In the pre-release period, Sony put a huge emphasis on 3D audio alongside the DualSense when promoting the PlayStation 5. We’ve spoken at length about the next-gen console’s revolutionary new pad, and the kind of innovations it brings to titles like Astro’s Playroom and Call of Duty: Black Ops Cold War. However, very few are talking about the Tempest audio engine that the company designed. So, does it live up to the hype or not?
Well, first a few caveats: we’ve been playing simulated 3D audio for a few years now, using Sony’s Platinum Wireless headset. In the case of select PlayStation 4 titles, like The Last of Us: Part II and Days Gone, the exclusives were even designed to support 3D audio when you had the headset attached. Similarly, we’ve experienced the technology in PlayStation VR, which had additional hardware baked into its Processing Unit specifically to handle positional sound.
That is to say: we haven’t really encountered a seismic shift from what we’d already experienced on the PS4, to be honest. Nevertheless, it’s clear that the quality of the audio and overall mix is outstanding in titles like Demon’s Souls. Here you really get sucked into the world of Boletaria, and you can sense the position of enemies all around you. This expands beyond traditional stereo panning, because you can also detect sounds from above, below, and behind you.
The same is true of Call of Duty: Black Ops Cold War. Perhaps our favourite example of 3D audio thus far is when we were playing the Moscow map in multiplayer. We could hear footsteps coming to the right of us, slightly below our ear position. We swivelled and saw an opponent approach up a staircase, and swiftly responded to get the kill. Obviously, the franchise has always had great sound, but this struck us as a step up from previous entries.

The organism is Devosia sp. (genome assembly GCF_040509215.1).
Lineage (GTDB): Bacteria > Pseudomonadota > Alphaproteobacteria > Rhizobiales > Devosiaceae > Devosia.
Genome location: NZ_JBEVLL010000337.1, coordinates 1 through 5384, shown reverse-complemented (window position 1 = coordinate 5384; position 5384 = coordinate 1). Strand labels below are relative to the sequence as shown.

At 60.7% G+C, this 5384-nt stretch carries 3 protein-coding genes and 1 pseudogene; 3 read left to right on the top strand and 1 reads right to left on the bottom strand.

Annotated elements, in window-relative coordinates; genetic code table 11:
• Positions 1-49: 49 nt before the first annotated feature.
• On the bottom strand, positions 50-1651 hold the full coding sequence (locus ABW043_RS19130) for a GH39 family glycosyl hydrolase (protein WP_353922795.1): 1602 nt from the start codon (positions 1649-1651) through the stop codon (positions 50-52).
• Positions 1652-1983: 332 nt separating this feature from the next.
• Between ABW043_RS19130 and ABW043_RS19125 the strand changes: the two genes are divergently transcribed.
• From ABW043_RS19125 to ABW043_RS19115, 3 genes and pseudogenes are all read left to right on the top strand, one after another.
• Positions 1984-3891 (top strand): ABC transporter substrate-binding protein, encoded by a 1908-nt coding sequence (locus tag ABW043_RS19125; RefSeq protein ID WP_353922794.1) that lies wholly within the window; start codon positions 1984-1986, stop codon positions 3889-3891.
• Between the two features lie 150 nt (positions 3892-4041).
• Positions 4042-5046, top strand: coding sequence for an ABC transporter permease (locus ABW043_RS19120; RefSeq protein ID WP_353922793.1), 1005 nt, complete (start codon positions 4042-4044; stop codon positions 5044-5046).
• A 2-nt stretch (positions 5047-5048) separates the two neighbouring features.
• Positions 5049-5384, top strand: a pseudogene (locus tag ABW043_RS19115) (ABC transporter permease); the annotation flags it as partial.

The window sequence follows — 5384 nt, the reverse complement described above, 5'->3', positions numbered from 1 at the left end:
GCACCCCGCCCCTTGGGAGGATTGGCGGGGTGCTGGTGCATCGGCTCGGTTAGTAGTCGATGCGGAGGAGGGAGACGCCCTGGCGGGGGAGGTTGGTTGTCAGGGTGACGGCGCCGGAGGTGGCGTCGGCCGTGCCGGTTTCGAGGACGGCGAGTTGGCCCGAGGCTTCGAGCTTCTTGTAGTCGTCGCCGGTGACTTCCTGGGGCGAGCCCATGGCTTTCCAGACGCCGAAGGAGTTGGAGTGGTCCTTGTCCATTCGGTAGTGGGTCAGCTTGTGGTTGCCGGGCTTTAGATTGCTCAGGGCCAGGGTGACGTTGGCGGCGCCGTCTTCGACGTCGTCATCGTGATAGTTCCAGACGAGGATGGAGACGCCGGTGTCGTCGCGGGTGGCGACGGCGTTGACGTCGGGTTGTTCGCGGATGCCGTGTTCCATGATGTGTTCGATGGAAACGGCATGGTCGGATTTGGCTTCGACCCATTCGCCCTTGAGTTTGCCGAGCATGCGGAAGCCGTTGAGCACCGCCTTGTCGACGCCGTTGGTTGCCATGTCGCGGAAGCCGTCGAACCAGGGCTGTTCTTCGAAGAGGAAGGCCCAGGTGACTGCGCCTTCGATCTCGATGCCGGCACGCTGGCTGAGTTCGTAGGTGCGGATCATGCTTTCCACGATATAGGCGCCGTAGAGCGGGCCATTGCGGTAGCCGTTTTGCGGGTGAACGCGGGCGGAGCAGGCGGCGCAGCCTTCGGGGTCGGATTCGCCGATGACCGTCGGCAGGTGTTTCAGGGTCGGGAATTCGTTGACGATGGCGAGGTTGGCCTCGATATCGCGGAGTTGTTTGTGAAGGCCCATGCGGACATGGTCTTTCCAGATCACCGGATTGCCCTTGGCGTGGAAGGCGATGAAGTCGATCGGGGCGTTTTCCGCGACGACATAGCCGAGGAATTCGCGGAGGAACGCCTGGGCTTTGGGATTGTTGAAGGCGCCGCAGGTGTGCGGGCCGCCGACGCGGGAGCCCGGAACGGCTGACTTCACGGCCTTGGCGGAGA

Even in DIRT 5, you get a greater sense of spatial awareness, as giant PA speakers bust out the release’s soundtrack from different positions around the track. There is more going on here than panning left-and-right; you really do get an idea of the exact location the audio is coming from, which all helps to ground you in the world. Astro’s Playroom, similarly, has a stage where futuristic cars are whizzing past you, and you can detect their location from the sound.
But it is more subtle than we’d expected thus far. Sony’s first-party games have always had outstanding audio, so it’s perhaps not surprising that Demon’s Souls is so darn glossy. Still, Mark Cerny talked about how he wanted to really improve the overall experience with earphones when he designed the PS5, but we’re still waiting for a real wow moment, as the improvements seem more low-key than the marketing led us to believe so far.
What are your thoughts on PS5's 3D audio thus far? Have you experienced anything particularly outstanding, or do your thoughts mirror our own thus far? Hear where we're coming from in the comments section below.